Nov. 6 2020 Even a four-week delay of cancer treatment can increase mortality by about 10% in many cases, researchers found in a new study published online in The BMJ. The mortality risk rises as delay increases, say researchers.
Most countries have experienced deferral of elective cancer surgery, and impacts on use of radiotherapy and systemic therapy because of COVID 19. Researchers felt because of this, there needed to be a better understanding of the impact of treatment delay on outcomes. They carried out a review and analysis of relevant studies into the subject published between January 2000 and April 2020.
These studies provided data on surgical interventions, systemic therapy (such as chemotherapy), or radiotherapy for seven forms of cancer – bladder, breast, colon, rectum, lung, cervix, and head and neck – that together, represent 44 per cent of all incident cancers globally.
They found 34 suitable studies, involving over 1.2 million patients. The association between treatment delay and mortality was significant in 13 of 17 treatments for these seven cancers.
This team of researchers from Canada and the United Kingdom was led by Dr. Timothy Hanna, an Ontario Institute for Cancer Research (OICR) Clinician Scientist, Cancer Care and Epidemiology. and researcher in the Cancer Research Institute at Queen’s University. Other researchers on the team include Drs. Chris Booth and Will King from Queen’s University, along with Drs. Ajay Aggarwal and Richard Sullivan from King’s College, London.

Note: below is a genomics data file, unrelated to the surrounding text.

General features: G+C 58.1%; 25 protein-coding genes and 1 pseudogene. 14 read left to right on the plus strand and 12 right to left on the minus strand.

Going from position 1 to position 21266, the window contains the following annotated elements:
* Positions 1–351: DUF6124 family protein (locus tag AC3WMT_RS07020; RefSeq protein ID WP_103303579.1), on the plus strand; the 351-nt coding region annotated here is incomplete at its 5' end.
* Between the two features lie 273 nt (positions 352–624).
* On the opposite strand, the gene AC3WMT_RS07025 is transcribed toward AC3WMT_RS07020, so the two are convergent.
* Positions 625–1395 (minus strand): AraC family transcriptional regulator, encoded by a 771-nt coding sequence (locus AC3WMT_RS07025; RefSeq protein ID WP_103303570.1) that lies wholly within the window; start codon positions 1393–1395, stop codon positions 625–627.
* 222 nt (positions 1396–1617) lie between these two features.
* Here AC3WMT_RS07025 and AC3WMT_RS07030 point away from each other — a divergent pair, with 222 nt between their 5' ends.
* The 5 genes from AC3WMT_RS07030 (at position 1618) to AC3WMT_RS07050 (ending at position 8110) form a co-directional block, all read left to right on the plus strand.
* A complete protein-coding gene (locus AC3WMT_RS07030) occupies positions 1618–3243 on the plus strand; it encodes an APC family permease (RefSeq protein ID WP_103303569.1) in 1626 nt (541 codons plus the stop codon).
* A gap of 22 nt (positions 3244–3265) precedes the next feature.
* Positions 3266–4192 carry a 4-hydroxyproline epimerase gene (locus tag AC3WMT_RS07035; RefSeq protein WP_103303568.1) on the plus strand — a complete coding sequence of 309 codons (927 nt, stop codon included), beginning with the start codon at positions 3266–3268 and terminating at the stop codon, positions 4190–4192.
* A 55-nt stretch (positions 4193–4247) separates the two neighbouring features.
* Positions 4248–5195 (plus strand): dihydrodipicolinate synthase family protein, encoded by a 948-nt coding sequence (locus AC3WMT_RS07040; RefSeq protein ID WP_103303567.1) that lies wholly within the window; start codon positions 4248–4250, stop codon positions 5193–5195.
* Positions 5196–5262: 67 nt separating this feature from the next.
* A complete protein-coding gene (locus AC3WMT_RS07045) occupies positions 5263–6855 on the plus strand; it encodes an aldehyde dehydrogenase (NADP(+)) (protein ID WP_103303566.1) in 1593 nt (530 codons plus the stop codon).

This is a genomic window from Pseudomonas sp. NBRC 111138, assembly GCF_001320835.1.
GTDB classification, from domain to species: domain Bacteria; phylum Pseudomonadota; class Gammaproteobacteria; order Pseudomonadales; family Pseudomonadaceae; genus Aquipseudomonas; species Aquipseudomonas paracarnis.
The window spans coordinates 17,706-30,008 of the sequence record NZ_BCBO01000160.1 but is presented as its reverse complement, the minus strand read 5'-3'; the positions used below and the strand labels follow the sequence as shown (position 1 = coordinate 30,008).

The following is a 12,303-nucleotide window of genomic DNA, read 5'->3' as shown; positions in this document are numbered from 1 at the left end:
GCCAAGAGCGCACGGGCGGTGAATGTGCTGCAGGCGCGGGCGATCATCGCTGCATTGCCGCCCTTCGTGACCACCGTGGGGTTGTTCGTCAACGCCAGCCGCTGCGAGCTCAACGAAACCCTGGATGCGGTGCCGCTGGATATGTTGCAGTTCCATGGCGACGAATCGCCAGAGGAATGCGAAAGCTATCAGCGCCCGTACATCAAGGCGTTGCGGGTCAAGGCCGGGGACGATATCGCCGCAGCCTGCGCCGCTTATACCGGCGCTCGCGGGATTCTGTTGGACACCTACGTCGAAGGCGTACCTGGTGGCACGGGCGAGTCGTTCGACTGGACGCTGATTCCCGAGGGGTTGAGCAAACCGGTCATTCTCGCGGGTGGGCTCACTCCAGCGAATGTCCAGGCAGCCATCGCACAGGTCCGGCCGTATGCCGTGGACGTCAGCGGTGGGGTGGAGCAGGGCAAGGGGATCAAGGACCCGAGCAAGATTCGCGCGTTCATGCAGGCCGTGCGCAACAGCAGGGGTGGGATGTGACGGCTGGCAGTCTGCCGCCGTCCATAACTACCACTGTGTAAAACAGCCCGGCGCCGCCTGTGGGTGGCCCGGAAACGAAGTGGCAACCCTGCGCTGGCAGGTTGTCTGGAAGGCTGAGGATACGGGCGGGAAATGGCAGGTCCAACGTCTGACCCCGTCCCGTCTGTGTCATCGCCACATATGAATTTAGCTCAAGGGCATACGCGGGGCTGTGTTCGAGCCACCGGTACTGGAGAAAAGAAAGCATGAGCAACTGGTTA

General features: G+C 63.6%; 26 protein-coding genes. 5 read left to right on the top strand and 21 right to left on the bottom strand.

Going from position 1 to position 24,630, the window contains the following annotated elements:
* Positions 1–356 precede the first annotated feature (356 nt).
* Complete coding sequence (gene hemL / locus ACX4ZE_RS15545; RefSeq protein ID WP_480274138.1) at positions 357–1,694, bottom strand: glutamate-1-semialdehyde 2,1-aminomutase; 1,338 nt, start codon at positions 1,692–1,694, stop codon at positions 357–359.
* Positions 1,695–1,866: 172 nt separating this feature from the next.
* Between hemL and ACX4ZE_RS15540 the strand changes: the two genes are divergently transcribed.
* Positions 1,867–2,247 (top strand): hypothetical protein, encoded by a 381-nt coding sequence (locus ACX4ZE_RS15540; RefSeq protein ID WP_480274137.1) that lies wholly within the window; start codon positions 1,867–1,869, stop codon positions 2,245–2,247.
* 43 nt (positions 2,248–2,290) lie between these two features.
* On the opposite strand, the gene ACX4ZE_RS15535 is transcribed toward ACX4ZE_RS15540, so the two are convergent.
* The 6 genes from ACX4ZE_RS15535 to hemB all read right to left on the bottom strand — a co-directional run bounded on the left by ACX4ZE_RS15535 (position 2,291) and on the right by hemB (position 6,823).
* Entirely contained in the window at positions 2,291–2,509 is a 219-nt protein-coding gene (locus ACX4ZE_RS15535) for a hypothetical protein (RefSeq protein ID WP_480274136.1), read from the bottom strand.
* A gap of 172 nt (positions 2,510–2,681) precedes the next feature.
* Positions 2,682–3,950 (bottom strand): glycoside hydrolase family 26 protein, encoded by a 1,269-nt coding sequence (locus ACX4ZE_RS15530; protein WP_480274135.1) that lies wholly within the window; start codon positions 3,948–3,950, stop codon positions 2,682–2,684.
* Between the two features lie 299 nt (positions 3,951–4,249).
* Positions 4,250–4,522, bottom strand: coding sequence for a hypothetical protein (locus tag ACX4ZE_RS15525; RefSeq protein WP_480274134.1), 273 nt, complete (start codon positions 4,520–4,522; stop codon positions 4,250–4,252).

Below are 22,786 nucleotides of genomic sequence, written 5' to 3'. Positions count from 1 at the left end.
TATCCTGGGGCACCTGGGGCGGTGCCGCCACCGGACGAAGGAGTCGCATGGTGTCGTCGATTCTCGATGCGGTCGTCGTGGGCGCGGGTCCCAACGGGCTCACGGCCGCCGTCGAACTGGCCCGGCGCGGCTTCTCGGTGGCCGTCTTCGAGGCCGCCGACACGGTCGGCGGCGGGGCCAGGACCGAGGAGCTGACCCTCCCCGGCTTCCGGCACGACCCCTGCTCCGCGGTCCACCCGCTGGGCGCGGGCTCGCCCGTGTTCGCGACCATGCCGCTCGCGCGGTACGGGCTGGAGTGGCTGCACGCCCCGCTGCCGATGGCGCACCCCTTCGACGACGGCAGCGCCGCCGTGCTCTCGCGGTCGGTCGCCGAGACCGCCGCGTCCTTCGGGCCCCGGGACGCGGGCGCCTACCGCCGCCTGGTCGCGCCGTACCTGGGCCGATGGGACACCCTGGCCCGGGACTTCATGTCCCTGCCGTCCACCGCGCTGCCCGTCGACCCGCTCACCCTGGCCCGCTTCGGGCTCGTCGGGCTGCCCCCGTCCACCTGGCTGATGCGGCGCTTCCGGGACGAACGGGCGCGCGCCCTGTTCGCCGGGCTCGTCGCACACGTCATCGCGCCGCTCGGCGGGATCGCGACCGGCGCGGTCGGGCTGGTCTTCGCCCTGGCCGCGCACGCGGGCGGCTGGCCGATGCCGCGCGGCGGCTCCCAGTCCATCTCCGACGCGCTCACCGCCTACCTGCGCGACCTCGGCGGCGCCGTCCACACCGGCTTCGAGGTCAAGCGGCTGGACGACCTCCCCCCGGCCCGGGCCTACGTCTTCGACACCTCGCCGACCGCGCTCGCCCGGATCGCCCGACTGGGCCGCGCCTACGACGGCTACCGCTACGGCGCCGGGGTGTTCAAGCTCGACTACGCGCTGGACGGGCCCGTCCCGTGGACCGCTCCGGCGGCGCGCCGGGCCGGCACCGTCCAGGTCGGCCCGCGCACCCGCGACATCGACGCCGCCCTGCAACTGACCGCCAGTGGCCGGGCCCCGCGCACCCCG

The researchers found that patients have in many cases a six to 13 per cent higher risk of dying from the condition when treatment was delay by four weeks. That risk rises the longer treatment does not begin. The authors provide the example of breast cancer surgery, where among 1000 patients, a four-week delay is associated with an excess risk of 10 deaths, and a 12-week delay, 31 deaths.
“A four week delay in treatment is associated with an increase in mortality across all common forms of cancer treatment, with longer delays being increasingly detrimental." Dr. Hanna noted. "In light of these results, policies focused on minimizing system level delays in cancer treatment initiation could improve population level survival outcomes.”
“As we move towards the second COVID-19 wave in many countries," says Dr. Ajay Aggarwal, Oncologist, London School of Hygiene and Tropical Medicine, the results emphasize the need to prioritize cancer services including surgery, drug treatments and radiotherapy as even a 4-week delay can significantly increase the risk of cancer death.”
To view the team's research findings, see "Mortality Due to Cancer Treatment Delay: Systematic Review and Meta-Analysis" in The BMJ.